½ cup butter, cut into ½" pieces and frozen
 1 pinch salt
  cup ice water

1

Gather all ingredients, and place the bowl and blade of food processor in the freezer for 10 minutes. 

2

Add flour and salt to food processor and pulse two times to break up lumps, and mix flour and salt.

3

Add butter evenly over flour, and pulse 3-5 times, until butter is broken up into pea sized pieces and evenly dispersed through butter.

4

One (1) tablespoon at a time, add water to food processor and pulse until dough just starts comes together.  Stop before it comes a solid ball. It should still look crumby.

5

Dump dough onto a light floured surface, and form into two discs, and press flat.

6

Cover in plastic wrap or wax paper, and place it the fridge overnight, but at least 1 hour.
Use Pie Crust in recipe as directed.

Ingredients

 1 ¼ cups flour
 ½ cup butter, cut into ½" pieces and frozen
 1 pinch salt
  cup ice water

Directions

1

Gather all ingredients, and place the bowl and blade of food processor in the freezer for 10 minutes. 

2

Add flour and salt to food processor and pulse two times to break up lumps, and mix flour and salt.

3

Add butter evenly over flour, and pulse 3-5 times, until butter is broken up into pea sized pieces and evenly dispersed through butter.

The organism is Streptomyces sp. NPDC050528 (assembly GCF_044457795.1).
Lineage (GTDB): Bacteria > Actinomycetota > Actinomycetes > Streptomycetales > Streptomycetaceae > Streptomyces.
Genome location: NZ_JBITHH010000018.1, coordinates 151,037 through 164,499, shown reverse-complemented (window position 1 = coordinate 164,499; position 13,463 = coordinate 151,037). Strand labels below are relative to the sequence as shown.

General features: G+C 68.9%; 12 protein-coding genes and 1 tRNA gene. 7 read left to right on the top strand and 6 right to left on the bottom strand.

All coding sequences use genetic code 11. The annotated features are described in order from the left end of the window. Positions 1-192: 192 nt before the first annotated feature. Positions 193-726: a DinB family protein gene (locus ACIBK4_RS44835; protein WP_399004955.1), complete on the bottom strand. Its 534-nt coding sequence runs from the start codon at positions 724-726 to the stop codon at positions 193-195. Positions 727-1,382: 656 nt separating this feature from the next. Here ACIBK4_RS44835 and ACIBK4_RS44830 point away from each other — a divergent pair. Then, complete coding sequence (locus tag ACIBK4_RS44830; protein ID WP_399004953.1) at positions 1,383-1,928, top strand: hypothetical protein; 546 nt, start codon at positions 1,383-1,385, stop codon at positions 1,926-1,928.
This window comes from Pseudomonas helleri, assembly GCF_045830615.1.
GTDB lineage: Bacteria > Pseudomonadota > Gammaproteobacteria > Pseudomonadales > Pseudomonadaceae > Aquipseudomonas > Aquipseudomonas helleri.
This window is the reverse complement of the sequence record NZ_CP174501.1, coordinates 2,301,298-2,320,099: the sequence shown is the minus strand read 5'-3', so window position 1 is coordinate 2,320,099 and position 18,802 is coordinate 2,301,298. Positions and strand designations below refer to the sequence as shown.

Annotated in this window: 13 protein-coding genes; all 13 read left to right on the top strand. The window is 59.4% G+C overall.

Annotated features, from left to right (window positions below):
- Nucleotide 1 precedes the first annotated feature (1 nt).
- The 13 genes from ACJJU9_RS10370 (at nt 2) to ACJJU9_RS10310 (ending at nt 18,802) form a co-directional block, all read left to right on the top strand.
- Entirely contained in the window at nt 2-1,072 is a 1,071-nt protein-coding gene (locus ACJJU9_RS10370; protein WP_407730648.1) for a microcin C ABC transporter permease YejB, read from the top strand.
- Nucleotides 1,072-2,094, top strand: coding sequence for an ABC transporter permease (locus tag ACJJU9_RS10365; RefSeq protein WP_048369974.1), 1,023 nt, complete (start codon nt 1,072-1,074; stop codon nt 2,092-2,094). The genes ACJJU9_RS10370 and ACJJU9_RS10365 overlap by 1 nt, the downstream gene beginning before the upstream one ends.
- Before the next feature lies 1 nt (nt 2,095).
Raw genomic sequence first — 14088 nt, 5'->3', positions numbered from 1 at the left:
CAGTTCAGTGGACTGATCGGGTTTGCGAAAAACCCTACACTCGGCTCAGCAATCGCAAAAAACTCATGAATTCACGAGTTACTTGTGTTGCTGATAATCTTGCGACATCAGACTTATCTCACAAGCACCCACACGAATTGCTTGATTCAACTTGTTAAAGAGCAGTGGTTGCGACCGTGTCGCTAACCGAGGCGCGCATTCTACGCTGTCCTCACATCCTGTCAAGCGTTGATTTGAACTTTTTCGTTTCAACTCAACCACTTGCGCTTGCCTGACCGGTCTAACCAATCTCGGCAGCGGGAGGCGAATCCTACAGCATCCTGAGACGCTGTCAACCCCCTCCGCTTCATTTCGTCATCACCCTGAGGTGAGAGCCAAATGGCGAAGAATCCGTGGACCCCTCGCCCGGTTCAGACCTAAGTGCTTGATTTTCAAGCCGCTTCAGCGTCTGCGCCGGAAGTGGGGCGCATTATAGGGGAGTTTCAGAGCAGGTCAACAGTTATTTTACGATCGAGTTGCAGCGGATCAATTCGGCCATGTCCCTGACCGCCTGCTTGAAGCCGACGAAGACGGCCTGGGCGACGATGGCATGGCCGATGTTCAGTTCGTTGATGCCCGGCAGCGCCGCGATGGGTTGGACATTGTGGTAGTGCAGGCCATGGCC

4

One (1) tablespoon at a time, add water to food processor and pulse until dough just starts comes together.  Stop before it comes a solid ball. It should still look crumby.

5

Dump dough onto a light floured surface, and form into two discs, and press flat.

6

Cover in plastic wrap or wax paper, and place it the fridge overnight, but at least 1 hour.
Use Pie Crust in recipe as directed.

Food Processor Pie Crust

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Next Up:

Pumpkin Pie

*I make a couple bucks from Amazon if you buy that food processor, but I’m not getting paid from Cuisinart or anything like that.  I just really like that food processor.